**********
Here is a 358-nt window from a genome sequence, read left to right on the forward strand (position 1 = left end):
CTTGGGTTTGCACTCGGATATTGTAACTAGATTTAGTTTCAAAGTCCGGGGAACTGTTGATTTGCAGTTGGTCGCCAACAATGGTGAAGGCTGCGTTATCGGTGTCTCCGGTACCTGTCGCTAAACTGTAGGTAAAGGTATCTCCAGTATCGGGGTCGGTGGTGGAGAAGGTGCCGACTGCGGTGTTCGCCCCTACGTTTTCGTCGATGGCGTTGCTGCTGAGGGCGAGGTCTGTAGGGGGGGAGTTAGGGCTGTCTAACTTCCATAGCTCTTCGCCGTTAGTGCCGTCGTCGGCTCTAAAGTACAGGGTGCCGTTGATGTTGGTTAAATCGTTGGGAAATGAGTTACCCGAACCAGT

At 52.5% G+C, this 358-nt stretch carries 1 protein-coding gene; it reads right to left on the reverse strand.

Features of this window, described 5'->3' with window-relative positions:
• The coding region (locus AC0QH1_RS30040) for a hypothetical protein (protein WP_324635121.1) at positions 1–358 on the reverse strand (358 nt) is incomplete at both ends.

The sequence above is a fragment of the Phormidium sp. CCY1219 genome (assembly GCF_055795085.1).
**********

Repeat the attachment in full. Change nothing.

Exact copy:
Here is a 358-nt window from a genome sequence, read left to right on the forward strand (position 1 = left end):
CTTGGGTTTGCACTCGGATATTGTAACTAGATTTAGTTTCAAAGTCCGGGGAACTGTTGATTTGCAGTTGGTCGCCAACAATGGTGAAGGCTGCGTTATCGGTGTCTCCGGTACCTGTCGCTAAACTGTAGGTAAAGGTATCTCCAGTATCGGGGTCGGTGGTGGAGAAGGTGCCGACTGCGGTGTTCGCCCCTACGTTTTCGTCGATGGCGTTGCTGCTGAGGGCGAGGTCTGTAGGGGGGGAGTTAGGGCTGTCTAACTTCCATAGCTCTTCGCCGTTAGTGCCGTCGTCGGCTCTAAAGTACAGGGTGCCGTTGATGTTGGTTAAATCGTTGGGAAATGAGTTACCCGAACCAGT

At 52.5% G+C, this 358-nt stretch carries 1 protein-coding gene; it reads right to left on the reverse strand.

Features of this window, described 5'->3' with window-relative positions:
• The coding region (locus AC0QH1_RS30040) for a hypothetical protein (protein WP_324635121.1) at positions 1–358 on the reverse strand (358 nt) is incomplete at both ends.

The sequence above is a fragment of the Phormidium sp. CCY1219 genome (assembly GCF_055795085.1).